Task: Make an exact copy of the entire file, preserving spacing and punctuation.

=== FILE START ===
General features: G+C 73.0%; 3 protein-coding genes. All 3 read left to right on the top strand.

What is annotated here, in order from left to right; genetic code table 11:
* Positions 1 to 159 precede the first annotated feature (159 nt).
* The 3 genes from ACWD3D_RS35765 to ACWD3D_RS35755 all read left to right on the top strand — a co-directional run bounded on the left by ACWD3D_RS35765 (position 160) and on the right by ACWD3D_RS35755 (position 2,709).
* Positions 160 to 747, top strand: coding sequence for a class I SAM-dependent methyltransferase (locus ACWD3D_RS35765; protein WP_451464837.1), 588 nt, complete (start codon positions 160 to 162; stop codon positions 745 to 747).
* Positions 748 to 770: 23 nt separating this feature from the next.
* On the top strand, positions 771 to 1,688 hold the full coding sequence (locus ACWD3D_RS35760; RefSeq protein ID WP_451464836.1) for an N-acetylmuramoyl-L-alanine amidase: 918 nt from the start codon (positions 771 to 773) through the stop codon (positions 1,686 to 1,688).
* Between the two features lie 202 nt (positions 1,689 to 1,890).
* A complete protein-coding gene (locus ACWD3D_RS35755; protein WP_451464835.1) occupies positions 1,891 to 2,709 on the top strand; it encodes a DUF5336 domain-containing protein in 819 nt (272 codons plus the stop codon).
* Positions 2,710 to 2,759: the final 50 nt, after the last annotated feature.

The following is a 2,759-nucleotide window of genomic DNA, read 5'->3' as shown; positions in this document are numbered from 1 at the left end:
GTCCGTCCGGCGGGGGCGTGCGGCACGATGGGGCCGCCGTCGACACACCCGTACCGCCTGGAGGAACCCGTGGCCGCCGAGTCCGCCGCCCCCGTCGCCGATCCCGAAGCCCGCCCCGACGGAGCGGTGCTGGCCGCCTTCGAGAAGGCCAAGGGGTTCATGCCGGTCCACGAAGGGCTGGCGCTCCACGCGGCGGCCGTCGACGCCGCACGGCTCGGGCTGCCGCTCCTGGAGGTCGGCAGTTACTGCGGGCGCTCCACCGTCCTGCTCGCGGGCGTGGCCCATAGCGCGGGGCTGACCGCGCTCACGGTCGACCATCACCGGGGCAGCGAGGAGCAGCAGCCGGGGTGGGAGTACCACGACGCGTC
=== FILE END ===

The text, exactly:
General features: G+C 73.0%; 3 protein-coding genes. All 3 read left to right on the top strand.

What is annotated here, in order from left to right; genetic code table 11:
* Positions 1 to 159 precede the first annotated feature (159 nt).
* The 3 genes from ACWD3D_RS35765 to ACWD3D_RS35755 all read left to right on the top strand — a co-directional run bounded on the left by ACWD3D_RS35765 (position 160) and on the right by ACWD3D_RS35755 (position 2,709).
* Positions 160 to 747, top strand: coding sequence for a class I SAM-dependent methyltransferase (locus ACWD3D_RS35765; protein WP_451464837.1), 588 nt, complete (start codon positions 160 to 162; stop codon positions 745 to 747).
* Positions 748 to 770: 23 nt separating this feature from the next.
* On the top strand, positions 771 to 1,688 hold the full coding sequence (locus ACWD3D_RS35760; RefSeq protein ID WP_451464836.1) for an N-acetylmuramoyl-L-alanine amidase: 918 nt from the start codon (positions 771 to 773) through the stop codon (positions 1,686 to 1,688).
* Between the two features lie 202 nt (positions 1,689 to 1,890).
* A complete protein-coding gene (locus ACWD3D_RS35755; protein WP_451464835.1) occupies positions 1,891 to 2,709 on the top strand; it encodes a DUF5336 domain-containing protein in 819 nt (272 codons plus the stop codon).
* Positions 2,710 to 2,759: the final 50 nt, after the last annotated feature.

The following is a 2,759-nucleotide window of genomic DNA, read 5'->3' as shown; positions in this document are numbered from 1 at the left end:
GTCCGTCCGGCGGGGGCGTGCGGCACGATGGGGCCGCCGTCGACACACCCGTACCGCCTGGAGGAACCCGTGGCCGCCGAGTCCGCCGCCCCCGTCGCCGATCCCGAAGCCCGCCCCGACGGAGCGGTGCTGGCCGCCTTCGAGAAGGCCAAGGGGTTCATGCCGGTCCACGAAGGGCTGGCGCTCCACGCGGCGGCCGTCGACGCCGCACGGCTCGGGCTGCCGCTCCTGGAGGTCGGCAGTTACTGCGGGCGCTCCACCGTCCTGCTCGCGGGCGTGGCCCATAGCGCGGGGCTGACCGCGCTCACGGTCGACCATCACCGGGGCAGCGAGGAGCAGCAGCCGGGGTGGGAGTACCACGACGCGTC